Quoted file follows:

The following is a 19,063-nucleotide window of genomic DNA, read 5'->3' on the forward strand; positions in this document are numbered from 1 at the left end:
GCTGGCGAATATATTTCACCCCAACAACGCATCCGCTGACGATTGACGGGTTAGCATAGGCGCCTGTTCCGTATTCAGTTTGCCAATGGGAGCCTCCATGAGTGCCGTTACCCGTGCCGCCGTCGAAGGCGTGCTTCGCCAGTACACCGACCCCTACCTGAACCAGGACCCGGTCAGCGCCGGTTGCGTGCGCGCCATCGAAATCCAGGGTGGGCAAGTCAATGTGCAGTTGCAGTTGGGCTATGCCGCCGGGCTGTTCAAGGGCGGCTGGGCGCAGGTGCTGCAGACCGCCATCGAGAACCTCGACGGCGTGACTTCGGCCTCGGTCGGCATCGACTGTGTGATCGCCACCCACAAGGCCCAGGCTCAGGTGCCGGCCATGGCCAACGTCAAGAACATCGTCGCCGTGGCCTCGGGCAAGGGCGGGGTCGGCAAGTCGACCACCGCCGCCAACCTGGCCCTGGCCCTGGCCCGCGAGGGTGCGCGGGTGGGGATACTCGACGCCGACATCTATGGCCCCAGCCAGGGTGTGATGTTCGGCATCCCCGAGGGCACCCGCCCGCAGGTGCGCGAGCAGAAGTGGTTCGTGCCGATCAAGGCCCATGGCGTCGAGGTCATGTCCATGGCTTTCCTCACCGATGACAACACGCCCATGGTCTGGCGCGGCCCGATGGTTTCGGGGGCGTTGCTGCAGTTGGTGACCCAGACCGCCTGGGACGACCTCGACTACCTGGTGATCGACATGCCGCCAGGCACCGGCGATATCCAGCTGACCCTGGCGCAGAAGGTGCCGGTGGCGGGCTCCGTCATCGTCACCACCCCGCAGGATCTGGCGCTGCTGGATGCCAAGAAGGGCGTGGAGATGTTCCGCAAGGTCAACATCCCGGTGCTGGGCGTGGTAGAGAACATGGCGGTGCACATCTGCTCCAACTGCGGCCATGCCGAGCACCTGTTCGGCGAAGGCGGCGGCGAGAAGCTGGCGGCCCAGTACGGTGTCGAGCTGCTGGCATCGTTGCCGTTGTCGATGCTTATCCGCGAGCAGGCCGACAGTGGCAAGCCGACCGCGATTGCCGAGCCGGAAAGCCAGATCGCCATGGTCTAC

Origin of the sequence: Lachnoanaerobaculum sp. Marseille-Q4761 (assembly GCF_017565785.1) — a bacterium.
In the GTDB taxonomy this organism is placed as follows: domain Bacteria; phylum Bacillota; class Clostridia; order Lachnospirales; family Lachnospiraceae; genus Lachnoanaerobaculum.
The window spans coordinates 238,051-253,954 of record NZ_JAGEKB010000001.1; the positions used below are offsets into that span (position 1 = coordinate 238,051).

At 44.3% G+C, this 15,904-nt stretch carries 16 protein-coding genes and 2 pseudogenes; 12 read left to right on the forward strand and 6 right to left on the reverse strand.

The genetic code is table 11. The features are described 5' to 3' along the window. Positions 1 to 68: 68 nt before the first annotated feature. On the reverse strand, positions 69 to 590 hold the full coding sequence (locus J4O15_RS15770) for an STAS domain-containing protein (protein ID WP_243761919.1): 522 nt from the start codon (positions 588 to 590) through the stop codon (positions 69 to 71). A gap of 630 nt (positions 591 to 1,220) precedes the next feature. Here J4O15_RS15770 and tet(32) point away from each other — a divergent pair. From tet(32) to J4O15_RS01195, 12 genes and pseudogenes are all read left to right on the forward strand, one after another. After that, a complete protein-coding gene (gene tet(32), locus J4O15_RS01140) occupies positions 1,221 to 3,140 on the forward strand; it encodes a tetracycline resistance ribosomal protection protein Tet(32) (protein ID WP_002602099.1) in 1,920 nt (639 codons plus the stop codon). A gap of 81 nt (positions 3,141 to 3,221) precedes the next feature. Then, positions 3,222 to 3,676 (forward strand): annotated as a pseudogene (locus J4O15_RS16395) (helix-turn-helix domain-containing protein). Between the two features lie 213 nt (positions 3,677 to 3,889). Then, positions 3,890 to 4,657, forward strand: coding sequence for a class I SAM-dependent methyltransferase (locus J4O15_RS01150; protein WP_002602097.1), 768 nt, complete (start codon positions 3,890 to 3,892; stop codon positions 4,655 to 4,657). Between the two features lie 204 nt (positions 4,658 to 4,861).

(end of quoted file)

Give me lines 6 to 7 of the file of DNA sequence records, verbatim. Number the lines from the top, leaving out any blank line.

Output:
At 44.3% G+C, this 15,904-nt stretch carries 16 protein-coding genes and 2 pseudogenes; 12 read left to right on the forward strand and 6 right to left on the reverse strand.

The genetic code is table 11. The features are described 5' to 3' along the window. Positions 1 to 68: 68 nt before the first annotated feature. On the reverse strand, positions 69 to 590 hold the full coding sequence (locus J4O15_RS15770) for an STAS domain-containing protein (protein ID WP_243761919.1): 522 nt from the start codon (positions 588 to 590) through the stop codon (positions 69 to 71). A gap of 630 nt (positions 591 to 1,220) precedes the next feature. Here J4O15_RS15770 and tet(32) point away from each other — a divergent pair. From tet(32) to J4O15_RS01195, 12 genes and pseudogenes are all read left to right on the forward strand, one after another. After that, a complete protein-coding gene (gene tet(32), locus J4O15_RS01140) occupies positions 1,221 to 3,140 on the forward strand; it encodes a tetracycline resistance ribosomal protection protein Tet(32) (protein ID WP_002602099.1) in 1,920 nt (639 codons plus the stop codon). A gap of 81 nt (positions 3,141 to 3,221) precedes the next feature. Then, positions 3,222 to 3,676 (forward strand): annotated as a pseudogene (locus J4O15_RS16395) (helix-turn-helix domain-containing protein). Between the two features lie 213 nt (positions 3,677 to 3,889). Then, positions 3,890 to 4,657, forward strand: coding sequence for a class I SAM-dependent methyltransferase (locus J4O15_RS01150; protein WP_002602097.1), 768 nt, complete (start codon positions 3,890 to 3,892; stop codon positions 4,655 to 4,657). Between the two features lie 204 nt (positions 4,658 to 4,861).